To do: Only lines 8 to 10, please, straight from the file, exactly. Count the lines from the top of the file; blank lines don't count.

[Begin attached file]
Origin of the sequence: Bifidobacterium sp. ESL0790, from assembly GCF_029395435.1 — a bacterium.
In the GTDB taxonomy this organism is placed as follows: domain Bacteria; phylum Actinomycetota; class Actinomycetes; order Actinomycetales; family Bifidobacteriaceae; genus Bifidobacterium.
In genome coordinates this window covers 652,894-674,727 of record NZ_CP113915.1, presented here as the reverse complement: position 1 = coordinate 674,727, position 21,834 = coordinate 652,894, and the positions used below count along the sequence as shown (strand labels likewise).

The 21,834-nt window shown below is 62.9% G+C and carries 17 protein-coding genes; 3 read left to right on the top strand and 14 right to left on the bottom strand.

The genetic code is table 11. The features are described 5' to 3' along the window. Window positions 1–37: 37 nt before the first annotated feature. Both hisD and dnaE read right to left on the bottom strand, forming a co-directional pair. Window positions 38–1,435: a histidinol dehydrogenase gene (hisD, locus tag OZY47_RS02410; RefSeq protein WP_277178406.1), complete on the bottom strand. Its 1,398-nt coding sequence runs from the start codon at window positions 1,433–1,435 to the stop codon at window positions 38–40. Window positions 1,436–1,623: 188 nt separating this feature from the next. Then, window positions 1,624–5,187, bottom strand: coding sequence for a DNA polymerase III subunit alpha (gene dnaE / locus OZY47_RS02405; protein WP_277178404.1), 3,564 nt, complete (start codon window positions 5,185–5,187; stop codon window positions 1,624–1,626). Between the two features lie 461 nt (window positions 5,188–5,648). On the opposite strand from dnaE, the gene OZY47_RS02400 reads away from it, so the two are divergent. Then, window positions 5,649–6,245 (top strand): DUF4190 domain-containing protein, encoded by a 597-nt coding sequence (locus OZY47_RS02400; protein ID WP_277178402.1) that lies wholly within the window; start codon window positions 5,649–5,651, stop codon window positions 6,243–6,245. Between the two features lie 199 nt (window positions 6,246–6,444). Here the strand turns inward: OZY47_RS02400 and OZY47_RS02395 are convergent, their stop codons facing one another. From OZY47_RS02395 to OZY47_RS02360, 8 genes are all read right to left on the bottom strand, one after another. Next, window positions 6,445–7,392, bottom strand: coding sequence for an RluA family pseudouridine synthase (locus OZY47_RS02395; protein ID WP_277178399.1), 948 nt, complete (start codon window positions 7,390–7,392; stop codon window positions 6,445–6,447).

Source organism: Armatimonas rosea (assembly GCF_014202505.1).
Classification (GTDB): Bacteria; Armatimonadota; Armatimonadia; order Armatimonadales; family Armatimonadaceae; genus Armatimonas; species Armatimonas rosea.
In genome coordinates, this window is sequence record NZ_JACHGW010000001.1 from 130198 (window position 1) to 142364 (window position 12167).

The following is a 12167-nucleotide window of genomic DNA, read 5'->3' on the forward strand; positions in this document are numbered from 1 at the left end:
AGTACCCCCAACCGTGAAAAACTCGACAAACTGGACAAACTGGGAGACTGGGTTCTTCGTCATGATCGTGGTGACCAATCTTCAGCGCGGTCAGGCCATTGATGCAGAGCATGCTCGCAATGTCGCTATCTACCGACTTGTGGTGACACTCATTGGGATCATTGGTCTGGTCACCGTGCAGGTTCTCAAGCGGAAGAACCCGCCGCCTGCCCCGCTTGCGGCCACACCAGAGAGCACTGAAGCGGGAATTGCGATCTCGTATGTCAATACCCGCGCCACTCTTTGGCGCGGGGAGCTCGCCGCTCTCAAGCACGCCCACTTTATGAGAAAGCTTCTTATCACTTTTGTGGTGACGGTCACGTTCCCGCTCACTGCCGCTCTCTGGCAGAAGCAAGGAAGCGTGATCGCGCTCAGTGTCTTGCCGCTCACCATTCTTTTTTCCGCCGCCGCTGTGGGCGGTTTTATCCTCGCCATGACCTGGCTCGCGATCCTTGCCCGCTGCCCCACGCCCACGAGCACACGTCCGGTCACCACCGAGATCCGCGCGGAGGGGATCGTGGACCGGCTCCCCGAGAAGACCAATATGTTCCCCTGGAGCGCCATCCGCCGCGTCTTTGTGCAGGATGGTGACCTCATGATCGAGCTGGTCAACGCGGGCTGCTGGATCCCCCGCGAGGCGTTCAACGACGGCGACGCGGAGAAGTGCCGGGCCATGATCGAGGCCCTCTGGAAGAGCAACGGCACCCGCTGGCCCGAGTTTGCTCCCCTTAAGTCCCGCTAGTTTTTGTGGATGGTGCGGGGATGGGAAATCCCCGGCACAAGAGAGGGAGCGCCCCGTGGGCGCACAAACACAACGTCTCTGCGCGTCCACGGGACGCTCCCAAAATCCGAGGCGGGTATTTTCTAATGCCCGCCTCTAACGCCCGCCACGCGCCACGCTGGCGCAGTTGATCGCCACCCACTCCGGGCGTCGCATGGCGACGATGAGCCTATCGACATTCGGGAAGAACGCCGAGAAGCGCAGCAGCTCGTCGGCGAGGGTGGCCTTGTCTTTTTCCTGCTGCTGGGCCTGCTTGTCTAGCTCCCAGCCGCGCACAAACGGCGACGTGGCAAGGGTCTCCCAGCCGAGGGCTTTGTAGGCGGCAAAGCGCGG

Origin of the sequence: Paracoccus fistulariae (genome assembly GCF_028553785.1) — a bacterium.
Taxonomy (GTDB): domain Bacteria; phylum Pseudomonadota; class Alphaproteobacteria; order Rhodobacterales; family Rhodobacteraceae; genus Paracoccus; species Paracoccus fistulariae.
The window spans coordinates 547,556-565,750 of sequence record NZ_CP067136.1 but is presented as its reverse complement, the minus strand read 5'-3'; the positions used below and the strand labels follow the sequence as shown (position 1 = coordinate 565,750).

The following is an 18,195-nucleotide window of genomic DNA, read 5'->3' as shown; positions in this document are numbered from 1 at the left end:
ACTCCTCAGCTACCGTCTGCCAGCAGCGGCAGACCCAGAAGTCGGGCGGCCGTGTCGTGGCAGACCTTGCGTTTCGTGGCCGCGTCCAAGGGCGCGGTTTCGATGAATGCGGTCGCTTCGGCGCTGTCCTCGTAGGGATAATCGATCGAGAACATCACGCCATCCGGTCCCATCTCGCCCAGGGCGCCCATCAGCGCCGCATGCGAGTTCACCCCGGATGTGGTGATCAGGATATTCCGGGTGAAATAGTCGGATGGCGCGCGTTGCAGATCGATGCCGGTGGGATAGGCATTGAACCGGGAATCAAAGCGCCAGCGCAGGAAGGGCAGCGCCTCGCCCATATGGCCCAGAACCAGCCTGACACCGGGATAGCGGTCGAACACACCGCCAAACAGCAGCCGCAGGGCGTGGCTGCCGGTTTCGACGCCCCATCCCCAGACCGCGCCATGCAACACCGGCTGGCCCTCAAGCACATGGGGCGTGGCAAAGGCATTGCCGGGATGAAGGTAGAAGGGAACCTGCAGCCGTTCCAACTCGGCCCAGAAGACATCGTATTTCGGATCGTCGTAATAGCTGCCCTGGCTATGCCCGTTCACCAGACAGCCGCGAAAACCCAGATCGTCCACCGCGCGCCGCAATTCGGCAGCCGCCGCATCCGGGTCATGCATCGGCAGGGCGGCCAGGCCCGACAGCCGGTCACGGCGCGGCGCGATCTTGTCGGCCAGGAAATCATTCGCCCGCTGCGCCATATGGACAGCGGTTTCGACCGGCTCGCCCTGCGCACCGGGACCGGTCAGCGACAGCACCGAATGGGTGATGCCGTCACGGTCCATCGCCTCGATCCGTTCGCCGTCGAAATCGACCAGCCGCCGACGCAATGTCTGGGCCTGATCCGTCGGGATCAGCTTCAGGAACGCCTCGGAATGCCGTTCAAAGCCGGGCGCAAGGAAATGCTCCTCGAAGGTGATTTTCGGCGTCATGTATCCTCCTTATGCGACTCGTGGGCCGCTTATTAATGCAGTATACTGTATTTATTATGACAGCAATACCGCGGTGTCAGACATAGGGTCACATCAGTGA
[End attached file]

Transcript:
In genome coordinates, this window is sequence record NZ_JACHGW010000001.1 from 130198 (window position 1) to 142364 (window position 12167).

The following is a 12167-nucleotide window of genomic DNA, read 5'->3' on the forward strand; positions in this document are numbered from 1 at the left end:
AGTACCCCCAACCGTGAAAAACTCGACAAACTGGACAAACTGGGAGACTGGGTTCTTCGTCATGATCGTGGTGACCAATCTTCAGCGCGGTCAGGCCATTGATGCAGAGCATGCTCGCAATGTCGCTATCTACCGACTTGTGGTGACACTCATTGGGATCATTGGTCTGGTCACCGTGCAGGTTCTCAAGCGGAAGAACCCGCCGCCTGCCCCGCTTGCGGCCACACCAGAGAGCACTGAAGCGGGAATTGCGATCTCGTATGTCAATACCCGCGCCACTCTTTGGCGCGGGGAGCTCGCCGCTCTCAAGCACGCCCACTTTATGAGAAAGCTTCTTATCACTTTTGTGGTGACGGTCACGTTCCCGCTCACTGCCGCTCTCTGGCAGAAGCAAGGAAGCGTGATCGCGCTCAGTGTCTTGCCGCTCACCATTCTTTTTTCCGCCGCCGCTGTGGGCGGTTTTATCCTCGCCATGACCTGGCTCGCGATCCTTGCCCGCTGCCCCACGCCCACGAGCACACGTCCGGTCACCACCGAGATCCGCGCGGAGGGGATCGTGGACCGGCTCCCCGAGAAGACCAATATGTTCCCCTGGAGCGCCATCCGCCGCGTCTTTGTGCAGGATGGTGACCTCATGATCGAGCTGGTCAACGCGGGCTGCTGGATCCCCCGCGAGGCGTTCAACGACGGCGACGCGGAGAAGTGCCGGGCCATGATCGAGGCCCTCTGGAAGAGCAACGGCACCCGCTGGCCCGAGTTTGCTCCCCTTAAGTCCCGCTAGTTTTTGTGGATGGTGCGGGGATGGGAAATCCCCGGCACAAGAGAGGGAGCGCCCCGTGGGCGCACAAACACAACGTCTCTGCGCGTCCACGGGACGCTCCCAAAATCCGAGGCGGGTATTTTCTAATGCCCGCCTCTAACGCCCGCCACGCGCCACGCTGGCGCAGTTGATCGCCACCCACTCCGGGCGTCGCATGGCGACGATGAGCCTATCGACATTCGGGAAGAACGCCGAGAAGCGCAGCAGCTCGTCGGCGAGGGTGGCCTTGTCTTTTTCCTGCTGCTGGGCCTGCTTGTCTAGCTCCCAGCCGCGCACAAACGGCGACGTGGCAAGGGTCTCCCAGCCGAGGGCTTTGTAGGCGGCAAAGCGCGG